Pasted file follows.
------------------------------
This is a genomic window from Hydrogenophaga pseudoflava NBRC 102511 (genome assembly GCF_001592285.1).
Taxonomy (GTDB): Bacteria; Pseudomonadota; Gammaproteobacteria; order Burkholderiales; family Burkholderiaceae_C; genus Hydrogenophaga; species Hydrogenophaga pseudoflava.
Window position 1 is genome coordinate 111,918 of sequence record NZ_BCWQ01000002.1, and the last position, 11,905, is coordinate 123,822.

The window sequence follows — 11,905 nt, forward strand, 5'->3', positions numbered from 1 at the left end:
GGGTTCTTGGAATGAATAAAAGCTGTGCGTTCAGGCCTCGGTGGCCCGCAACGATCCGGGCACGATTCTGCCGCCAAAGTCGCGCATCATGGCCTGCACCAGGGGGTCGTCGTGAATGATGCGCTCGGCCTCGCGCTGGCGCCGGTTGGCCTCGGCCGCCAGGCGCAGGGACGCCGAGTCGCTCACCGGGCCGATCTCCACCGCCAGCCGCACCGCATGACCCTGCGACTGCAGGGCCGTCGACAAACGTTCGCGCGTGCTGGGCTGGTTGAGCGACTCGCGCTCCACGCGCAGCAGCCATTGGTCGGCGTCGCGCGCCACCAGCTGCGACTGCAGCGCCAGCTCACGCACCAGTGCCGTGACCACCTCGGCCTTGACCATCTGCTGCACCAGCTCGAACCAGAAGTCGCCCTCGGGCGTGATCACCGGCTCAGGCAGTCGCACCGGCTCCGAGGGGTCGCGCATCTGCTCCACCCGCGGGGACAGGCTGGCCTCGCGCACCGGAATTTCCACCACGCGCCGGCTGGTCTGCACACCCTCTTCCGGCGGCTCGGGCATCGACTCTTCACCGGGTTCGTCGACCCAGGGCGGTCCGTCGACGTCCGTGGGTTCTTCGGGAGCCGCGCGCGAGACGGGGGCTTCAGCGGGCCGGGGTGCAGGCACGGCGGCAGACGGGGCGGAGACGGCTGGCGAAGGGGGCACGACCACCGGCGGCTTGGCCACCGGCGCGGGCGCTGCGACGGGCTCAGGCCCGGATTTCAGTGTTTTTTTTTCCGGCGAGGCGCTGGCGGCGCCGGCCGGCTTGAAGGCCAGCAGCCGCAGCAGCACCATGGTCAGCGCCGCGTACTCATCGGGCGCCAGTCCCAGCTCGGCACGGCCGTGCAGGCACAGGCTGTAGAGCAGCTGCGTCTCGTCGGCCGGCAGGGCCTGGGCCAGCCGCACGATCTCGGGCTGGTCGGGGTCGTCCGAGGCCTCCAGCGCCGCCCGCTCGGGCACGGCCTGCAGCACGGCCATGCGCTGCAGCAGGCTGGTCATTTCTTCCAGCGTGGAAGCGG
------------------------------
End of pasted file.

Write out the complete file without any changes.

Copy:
This is a genomic window from Hydrogenophaga pseudoflava NBRC 102511 (genome assembly GCF_001592285.1).
Taxonomy (GTDB): Bacteria; Pseudomonadota; Gammaproteobacteria; order Burkholderiales; family Burkholderiaceae_C; genus Hydrogenophaga; species Hydrogenophaga pseudoflava.
Window position 1 is genome coordinate 111,918 of sequence record NZ_BCWQ01000002.1, and the last position, 11,905, is coordinate 123,822.

The window sequence follows — 11,905 nt, forward strand, 5'->3', positions numbered from 1 at the left end:
GGGTTCTTGGAATGAATAAAAGCTGTGCGTTCAGGCCTCGGTGGCCCGCAACGATCCGGGCACGATTCTGCCGCCAAAGTCGCGCATCATGGCCTGCACCAGGGGGTCGTCGTGAATGATGCGCTCGGCCTCGCGCTGGCGCCGGTTGGCCTCGGCCGCCAGGCGCAGGGACGCCGAGTCGCTCACCGGGCCGATCTCCACCGCCAGCCGCACCGCATGACCCTGCGACTGCAGGGCCGTCGACAAACGTTCGCGCGTGCTGGGCTGGTTGAGCGACTCGCGCTCCACGCGCAGCAGCCATTGGTCGGCGTCGCGCGCCACCAGCTGCGACTGCAGCGCCAGCTCACGCACCAGTGCCGTGACCACCTCGGCCTTGACCATCTGCTGCACCAGCTCGAACCAGAAGTCGCCCTCGGGCGTGATCACCGGCTCAGGCAGTCGCACCGGCTCCGAGGGGTCGCGCATCTGCTCCACCCGCGGGGACAGGCTGGCCTCGCGCACCGGAATTTCCACCACGCGCCGGCTGGTCTGCACACCCTCTTCCGGCGGCTCGGGCATCGACTCTTCACCGGGTTCGTCGACCCAGGGCGGTCCGTCGACGTCCGTGGGTTCTTCGGGAGCCGCGCGCGAGACGGGGGCTTCAGCGGGCCGGGGTGCAGGCACGGCGGCAGACGGGGCGGAGACGGCTGGCGAAGGGGGCACGACCACCGGCGGCTTGGCCACCGGCGCGGGCGCTGCGACGGGCTCAGGCCCGGATTTCAGTGTTTTTTTTTCCGGCGAGGCGCTGGCGGCGCCGGCCGGCTTGAAGGCCAGCAGCCGCAGCAGCACCATGGTCAGCGCCGCGTACTCATCGGGCGCCAGTCCCAGCTCGGCACGGCCGTGCAGGCACAGGCTGTAGAGCAGCTGCGTCTCGTCGGCCGGCAGGGCCTGGGCCAGCCGCACGATCTCGGGCTGGTCGGGGTCGTCCGAGGCCTCCAGCGCCGCCCGCTCGGGCACGGCCTGCAGCACGGCCATGCGCTGCAGCAGGCTGGTCATTTCTTCCAGCGTGGAAGCGG